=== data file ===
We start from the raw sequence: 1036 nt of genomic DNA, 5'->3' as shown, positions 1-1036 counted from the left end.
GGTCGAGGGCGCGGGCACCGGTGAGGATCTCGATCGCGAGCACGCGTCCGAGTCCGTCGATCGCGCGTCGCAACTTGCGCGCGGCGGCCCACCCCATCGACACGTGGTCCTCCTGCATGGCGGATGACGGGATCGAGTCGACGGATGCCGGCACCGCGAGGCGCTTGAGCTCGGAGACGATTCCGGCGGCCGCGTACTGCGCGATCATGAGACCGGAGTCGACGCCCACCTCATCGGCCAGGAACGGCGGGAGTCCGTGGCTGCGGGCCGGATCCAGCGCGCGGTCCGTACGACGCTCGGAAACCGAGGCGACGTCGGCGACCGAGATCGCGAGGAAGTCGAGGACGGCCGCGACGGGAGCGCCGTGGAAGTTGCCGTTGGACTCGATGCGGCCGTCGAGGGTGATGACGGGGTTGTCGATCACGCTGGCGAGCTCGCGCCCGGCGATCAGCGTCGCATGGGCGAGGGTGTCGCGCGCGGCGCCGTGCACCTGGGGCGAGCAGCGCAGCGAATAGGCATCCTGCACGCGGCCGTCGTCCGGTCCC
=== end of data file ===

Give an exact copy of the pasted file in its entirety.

We start from the raw sequence: 1036 nt of genomic DNA, 5'->3' as shown, positions 1-1036 counted from the left end.
GGTCGAGGGCGCGGGCACCGGTGAGGATCTCGATCGCGAGCACGCGTCCGAGTCCGTCGATCGCGCGTCGCAACTTGCGCGCGGCGGCCCACCCCATCGACACGTGGTCCTCCTGCATGGCGGATGACGGGATCGAGTCGACGGATGCCGGCACCGCGAGGCGCTTGAGCTCGGAGACGATTCCGGCGGCCGCGTACTGCGCGATCATGAGACCGGAGTCGACGCCCACCTCATCGGCCAGGAACGGCGGGAGTCCGTGGCTGCGGGCCGGATCCAGCGCGCGGTCCGTACGACGCTCGGAAACCGAGGCGACGTCGGCGACCGAGATCGCGAGGAAGTCGAGGACGGCCGCGACGGGAGCGCCGTGGAAGTTGCCGTTGGACTCGATGCGGCCGTCGAGGGTGATGACGGGGTTGTCGATCACGCTGGCGAGCTCGCGCCCGGCGATCAGCGTCGCATGGGCGAGGGTGTCGCGCGCGGCGCCGTGCACCTGGGGCGAGCAGCGCAGCGAATAGGCATCCTGCACGCGGCCGTCGTCCGGTCCC